Corfu definitely as well because again, Shellseekers and Mary Stewart.
    Scotland and Wales because usually when they are the setting the setting becomes a character.
    As well as all those Regency spots – Bath, Pump Room, Hatchard’s, etc. Many are gone but to walk down those streets go to some of the houses that are representative of that era.
    I have been lucky enough to go to Northern California and Oregon which is the setting of so many of the books by Jayne Anne Krentz. Riding the ferries from Vancouver to British Columbia, through the San Juan Islands, walking all through Seattle, etc really helped me get a better feel for her books after I re-read them.

    Reply
  43. Tryst by Elswyth Thane isn’t part of the Williamsburg series…it is more of a spooky story with a sad/happy ending. Kind of in the vein of Barbara Michael’s Aimmie Come Home.
    Cornwall is a place I’d love to go to. So many of my favorite books have been set there or have parts of them happen there. Shellseekers by Rosamunde Pilcher, several Stephanie Laurens books, I forget where else.
    Corfu definitely as well because again, Shellseekers and Mary Stewart.
    Scotland and Wales because usually when they are the setting the setting becomes a character.
    As well as all those Regency spots – Bath, Pump Room, Hatchard’s, etc. Many are gone but to walk down those streets go to some of the houses that are representative of that era.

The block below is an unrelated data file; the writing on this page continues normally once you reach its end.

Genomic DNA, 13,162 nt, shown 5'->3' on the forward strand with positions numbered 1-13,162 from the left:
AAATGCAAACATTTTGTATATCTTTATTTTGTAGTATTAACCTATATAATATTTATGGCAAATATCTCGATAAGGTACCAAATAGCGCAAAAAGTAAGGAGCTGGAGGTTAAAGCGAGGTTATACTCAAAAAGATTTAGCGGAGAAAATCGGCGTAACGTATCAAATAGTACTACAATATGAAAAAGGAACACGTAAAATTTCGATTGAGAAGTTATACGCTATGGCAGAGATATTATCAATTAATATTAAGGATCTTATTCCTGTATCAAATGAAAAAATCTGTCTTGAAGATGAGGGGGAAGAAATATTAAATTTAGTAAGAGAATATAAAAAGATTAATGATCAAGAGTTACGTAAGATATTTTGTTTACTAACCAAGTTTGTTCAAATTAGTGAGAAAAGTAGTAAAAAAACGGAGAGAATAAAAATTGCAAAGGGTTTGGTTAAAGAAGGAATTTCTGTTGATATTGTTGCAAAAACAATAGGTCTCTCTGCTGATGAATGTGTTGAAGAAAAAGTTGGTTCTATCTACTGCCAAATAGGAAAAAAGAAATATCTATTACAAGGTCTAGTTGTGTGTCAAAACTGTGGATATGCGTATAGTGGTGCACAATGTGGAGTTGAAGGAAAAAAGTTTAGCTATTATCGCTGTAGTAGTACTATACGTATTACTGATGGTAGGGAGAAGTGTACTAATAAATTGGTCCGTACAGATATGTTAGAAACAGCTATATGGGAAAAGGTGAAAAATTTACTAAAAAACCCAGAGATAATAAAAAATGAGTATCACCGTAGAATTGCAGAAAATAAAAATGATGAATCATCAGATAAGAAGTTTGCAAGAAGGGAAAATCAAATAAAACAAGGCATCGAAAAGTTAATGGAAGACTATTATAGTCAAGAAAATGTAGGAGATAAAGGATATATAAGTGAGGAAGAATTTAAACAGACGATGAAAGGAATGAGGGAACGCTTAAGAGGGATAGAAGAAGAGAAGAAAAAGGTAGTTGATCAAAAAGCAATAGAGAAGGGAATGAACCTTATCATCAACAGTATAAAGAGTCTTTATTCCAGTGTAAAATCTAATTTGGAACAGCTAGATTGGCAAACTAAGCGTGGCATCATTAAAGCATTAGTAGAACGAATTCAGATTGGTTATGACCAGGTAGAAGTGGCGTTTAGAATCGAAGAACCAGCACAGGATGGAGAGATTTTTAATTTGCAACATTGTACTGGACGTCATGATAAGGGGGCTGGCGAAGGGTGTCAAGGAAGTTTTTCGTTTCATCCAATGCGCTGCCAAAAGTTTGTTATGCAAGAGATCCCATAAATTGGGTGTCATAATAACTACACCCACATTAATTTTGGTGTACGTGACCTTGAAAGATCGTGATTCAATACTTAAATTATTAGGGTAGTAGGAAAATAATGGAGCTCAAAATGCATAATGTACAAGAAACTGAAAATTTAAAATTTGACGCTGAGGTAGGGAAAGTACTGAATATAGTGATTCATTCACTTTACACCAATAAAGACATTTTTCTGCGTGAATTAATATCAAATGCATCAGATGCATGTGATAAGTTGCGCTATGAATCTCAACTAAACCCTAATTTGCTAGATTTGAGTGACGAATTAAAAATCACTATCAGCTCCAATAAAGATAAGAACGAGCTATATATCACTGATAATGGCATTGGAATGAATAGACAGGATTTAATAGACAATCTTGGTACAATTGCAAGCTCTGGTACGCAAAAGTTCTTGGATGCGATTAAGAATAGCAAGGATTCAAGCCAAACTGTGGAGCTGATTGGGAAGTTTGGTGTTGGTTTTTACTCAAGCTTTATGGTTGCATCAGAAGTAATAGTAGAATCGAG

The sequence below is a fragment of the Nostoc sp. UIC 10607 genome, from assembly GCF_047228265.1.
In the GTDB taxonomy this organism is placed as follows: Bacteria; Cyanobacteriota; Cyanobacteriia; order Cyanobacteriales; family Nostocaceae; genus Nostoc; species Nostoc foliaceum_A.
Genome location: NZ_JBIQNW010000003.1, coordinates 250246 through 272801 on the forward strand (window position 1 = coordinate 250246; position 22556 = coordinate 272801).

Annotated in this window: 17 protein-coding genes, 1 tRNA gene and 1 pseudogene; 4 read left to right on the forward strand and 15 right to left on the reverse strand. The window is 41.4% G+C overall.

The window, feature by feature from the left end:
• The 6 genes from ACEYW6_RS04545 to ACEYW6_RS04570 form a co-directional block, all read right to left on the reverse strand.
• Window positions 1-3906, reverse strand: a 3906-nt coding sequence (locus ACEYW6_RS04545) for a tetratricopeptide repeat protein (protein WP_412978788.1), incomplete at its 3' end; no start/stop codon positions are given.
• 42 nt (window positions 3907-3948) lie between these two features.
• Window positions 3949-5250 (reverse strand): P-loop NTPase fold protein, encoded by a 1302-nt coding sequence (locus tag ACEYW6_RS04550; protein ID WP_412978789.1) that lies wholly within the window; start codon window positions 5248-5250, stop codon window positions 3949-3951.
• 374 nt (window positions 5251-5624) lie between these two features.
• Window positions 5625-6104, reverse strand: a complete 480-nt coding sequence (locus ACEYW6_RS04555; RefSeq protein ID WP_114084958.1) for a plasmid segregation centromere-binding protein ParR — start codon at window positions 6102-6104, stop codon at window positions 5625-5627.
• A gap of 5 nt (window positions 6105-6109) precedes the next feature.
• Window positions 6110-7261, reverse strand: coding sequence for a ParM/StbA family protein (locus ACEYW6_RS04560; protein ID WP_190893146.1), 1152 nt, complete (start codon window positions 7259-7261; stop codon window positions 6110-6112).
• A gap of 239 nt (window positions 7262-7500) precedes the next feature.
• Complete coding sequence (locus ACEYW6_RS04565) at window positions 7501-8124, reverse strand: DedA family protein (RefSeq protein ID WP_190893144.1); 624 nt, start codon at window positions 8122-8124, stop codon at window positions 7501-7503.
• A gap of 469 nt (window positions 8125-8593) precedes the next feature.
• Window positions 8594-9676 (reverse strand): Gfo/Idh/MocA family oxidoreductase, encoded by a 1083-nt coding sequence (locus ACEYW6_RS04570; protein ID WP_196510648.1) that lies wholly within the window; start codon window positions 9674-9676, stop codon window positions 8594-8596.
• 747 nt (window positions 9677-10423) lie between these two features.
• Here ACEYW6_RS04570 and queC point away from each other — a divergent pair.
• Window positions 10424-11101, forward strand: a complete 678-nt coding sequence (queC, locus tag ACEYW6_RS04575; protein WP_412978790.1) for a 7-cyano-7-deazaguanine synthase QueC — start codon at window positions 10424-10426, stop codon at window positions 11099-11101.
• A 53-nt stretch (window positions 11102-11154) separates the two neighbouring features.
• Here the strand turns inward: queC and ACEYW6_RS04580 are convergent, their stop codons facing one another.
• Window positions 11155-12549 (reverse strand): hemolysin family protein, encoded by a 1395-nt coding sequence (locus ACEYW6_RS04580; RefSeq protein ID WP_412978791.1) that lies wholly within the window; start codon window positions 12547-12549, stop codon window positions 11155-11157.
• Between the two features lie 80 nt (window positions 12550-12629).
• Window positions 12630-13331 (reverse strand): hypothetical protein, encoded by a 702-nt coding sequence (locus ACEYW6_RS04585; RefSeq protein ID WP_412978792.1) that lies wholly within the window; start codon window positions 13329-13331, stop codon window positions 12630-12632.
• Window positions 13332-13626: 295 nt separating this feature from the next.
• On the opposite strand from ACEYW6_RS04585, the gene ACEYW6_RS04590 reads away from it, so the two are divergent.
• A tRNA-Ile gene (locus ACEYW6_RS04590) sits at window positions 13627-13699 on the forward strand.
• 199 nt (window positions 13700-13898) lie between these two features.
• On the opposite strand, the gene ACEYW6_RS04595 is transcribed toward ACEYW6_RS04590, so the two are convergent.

I have been lucky enough to go to Northern California and Oregon which is the setting of so many of the books by Jayne Anne Krentz. Riding the ferries from Vancouver to British Columbia, through the San Juan Islands, walking all through Seattle, etc really helped me get a better feel for her books after I re-read them.

    Reply
  44. Tryst by Elswyth Thane isn’t part of the Williamsburg series…it is more of a spooky story with a sad/happy ending. Kind of in the vein of Barbara Michael’s Aimmie Come Home.
    Cornwall is a place I’d love to go to. So many of my favorite books have been set there or have parts of them happen there. Shellseekers by Rosamunde Pilcher, several Stephanie Laurens books, I forget where else.
    Corfu definitely as well because again, Shellseekers and Mary Stewart.
    Scotland and Wales because usually when they are the setting the setting becomes a character.
    As well as all those Regency spots – Bath, Pump Room, Hatchard’s, etc. Many are gone but to walk down those streets go to some of the houses that are representative of that era.
    I have been lucky enough to go to Northern California and Oregon which is the setting of so many of the books by Jayne Anne Krentz. Riding the ferries from Vancouver to British Columbia, through the San Juan Islands, walking all through Seattle, etc really helped me get a better feel for her books after I re-read them.

    Reply
  45. Tryst by Elswyth Thane isn’t part of the Williamsburg series…it is more of a spooky story with a sad/happy ending. Kind of in the vein of Barbara Michael’s Aimmie Come Home.
    Cornwall is a place I’d love to go to. So many of my favorite books have been set there or have parts of them happen there. Shellseekers by Rosamunde Pilcher, several Stephanie Laurens books, I forget where else.
    Corfu definitely as well because again, Shellseekers and Mary Stewart.
    Scotland and Wales because usually when they are the setting the setting becomes a character.
    As well as all those Regency spots – Bath, Pump Room, Hatchard’s, etc. Many are gone but to walk down those streets go to some of the houses that are representative of that era.